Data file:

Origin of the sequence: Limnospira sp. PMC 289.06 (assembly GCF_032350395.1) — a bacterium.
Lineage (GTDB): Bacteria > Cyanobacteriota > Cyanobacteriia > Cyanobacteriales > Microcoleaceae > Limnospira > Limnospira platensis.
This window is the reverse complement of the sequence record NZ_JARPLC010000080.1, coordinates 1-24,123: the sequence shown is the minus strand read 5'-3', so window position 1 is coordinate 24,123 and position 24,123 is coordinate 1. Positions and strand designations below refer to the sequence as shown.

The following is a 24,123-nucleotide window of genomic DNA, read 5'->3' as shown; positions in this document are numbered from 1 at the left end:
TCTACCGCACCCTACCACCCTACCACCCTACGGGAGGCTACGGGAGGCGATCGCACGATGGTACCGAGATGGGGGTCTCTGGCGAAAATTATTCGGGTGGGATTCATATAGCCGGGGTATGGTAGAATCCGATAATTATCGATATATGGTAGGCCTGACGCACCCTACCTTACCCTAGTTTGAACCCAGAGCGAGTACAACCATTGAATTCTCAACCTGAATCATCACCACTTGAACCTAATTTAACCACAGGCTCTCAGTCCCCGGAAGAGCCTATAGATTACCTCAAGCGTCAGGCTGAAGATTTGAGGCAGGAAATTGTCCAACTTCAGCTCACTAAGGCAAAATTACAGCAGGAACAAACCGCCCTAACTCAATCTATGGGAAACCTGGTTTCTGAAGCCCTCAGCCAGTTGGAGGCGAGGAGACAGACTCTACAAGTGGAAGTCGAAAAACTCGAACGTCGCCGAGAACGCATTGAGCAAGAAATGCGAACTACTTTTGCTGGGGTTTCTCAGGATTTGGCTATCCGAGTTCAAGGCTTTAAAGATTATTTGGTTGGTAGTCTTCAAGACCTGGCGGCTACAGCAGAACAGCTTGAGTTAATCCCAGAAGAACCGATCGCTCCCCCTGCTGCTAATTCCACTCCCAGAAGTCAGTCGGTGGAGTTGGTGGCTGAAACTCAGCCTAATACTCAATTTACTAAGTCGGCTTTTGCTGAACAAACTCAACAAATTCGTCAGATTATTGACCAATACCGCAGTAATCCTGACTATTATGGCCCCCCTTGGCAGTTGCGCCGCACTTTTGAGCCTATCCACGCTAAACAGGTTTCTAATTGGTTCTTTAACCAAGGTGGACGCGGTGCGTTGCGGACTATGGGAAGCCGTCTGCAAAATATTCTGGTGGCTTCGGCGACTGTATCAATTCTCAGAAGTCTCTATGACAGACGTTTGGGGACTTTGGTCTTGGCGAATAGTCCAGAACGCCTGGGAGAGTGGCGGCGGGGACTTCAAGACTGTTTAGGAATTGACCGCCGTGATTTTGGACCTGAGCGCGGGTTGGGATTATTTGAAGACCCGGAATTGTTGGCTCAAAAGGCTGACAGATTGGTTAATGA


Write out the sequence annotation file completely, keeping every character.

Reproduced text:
Origin of the sequence: Limnospira sp. PMC 289.06 (assembly GCF_032350395.1) — a bacterium.
Lineage (GTDB): Bacteria > Cyanobacteriota > Cyanobacteriia > Cyanobacteriales > Microcoleaceae > Limnospira > Limnospira platensis.
This window is the reverse complement of the sequence record NZ_JARPLC010000080.1, coordinates 1-24,123: the sequence shown is the minus strand read 5'-3', so window position 1 is coordinate 24,123 and position 24,123 is coordinate 1. Positions and strand designations below refer to the sequence as shown.

The following is a 24,123-nucleotide window of genomic DNA, read 5'->3' as shown; positions in this document are numbered from 1 at the left end:
TCTACCGCACCCTACCACCCTACCACCCTACGGGAGGCTACGGGAGGCGATCGCACGATGGTACCGAGATGGGGGTCTCTGGCGAAAATTATTCGGGTGGGATTCATATAGCCGGGGTATGGTAGAATCCGATAATTATCGATATATGGTAGGCCTGACGCACCCTACCTTACCCTAGTTTGAACCCAGAGCGAGTACAACCATTGAATTCTCAACCTGAATCATCACCACTTGAACCTAATTTAACCACAGGCTCTCAGTCCCCGGAAGAGCCTATAGATTACCTCAAGCGTCAGGCTGAAGATTTGAGGCAGGAAATTGTCCAACTTCAGCTCACTAAGGCAAAATTACAGCAGGAACAAACCGCCCTAACTCAATCTATGGGAAACCTGGTTTCTGAAGCCCTCAGCCAGTTGGAGGCGAGGAGACAGACTCTACAAGTGGAAGTCGAAAAACTCGAACGTCGCCGAGAACGCATTGAGCAAGAAATGCGAACTACTTTTGCTGGGGTTTCTCAGGATTTGGCTATCCGAGTTCAAGGCTTTAAAGATTATTTGGTTGGTAGTCTTCAAGACCTGGCGGCTACAGCAGAACAGCTTGAGTTAATCCCAGAAGAACCGATCGCTCCCCCTGCTGCTAATTCCACTCCCAGAAGTCAGTCGGTGGAGTTGGTGGCTGAAACTCAGCCTAATACTCAATTTACTAAGTCGGCTTTTGCTGAACAAACTCAACAAATTCGTCAGATTATTGACCAATACCGCAGTAATCCTGACTATTATGGCCCCCCTTGGCAGTTGCGCCGCACTTTTGAGCCTATCCACGCTAAACAGGTTTCTAATTGGTTCTTTAACCAAGGTGGACGCGGTGCGTTGCGGACTATGGGAAGCCGTCTGCAAAATATTCTGGTGGCTTCGGCGACTGTATCAATTCTCAGAAGTCTCTATGACAGACGTTTGGGGACTTTGGTCTTGGCGAATAGTCCAGAACGCCTGGGAGAGTGGCGGCGGGGACTTCAAGACTGTTTAGGAATTGACCGCCGTGATTTTGGACCTGAGCGCGGGTTGGGATTATTTGAAGACCCGGAATTGTTGGCTCAAAAGGCTGACAGATTGGTTAATGA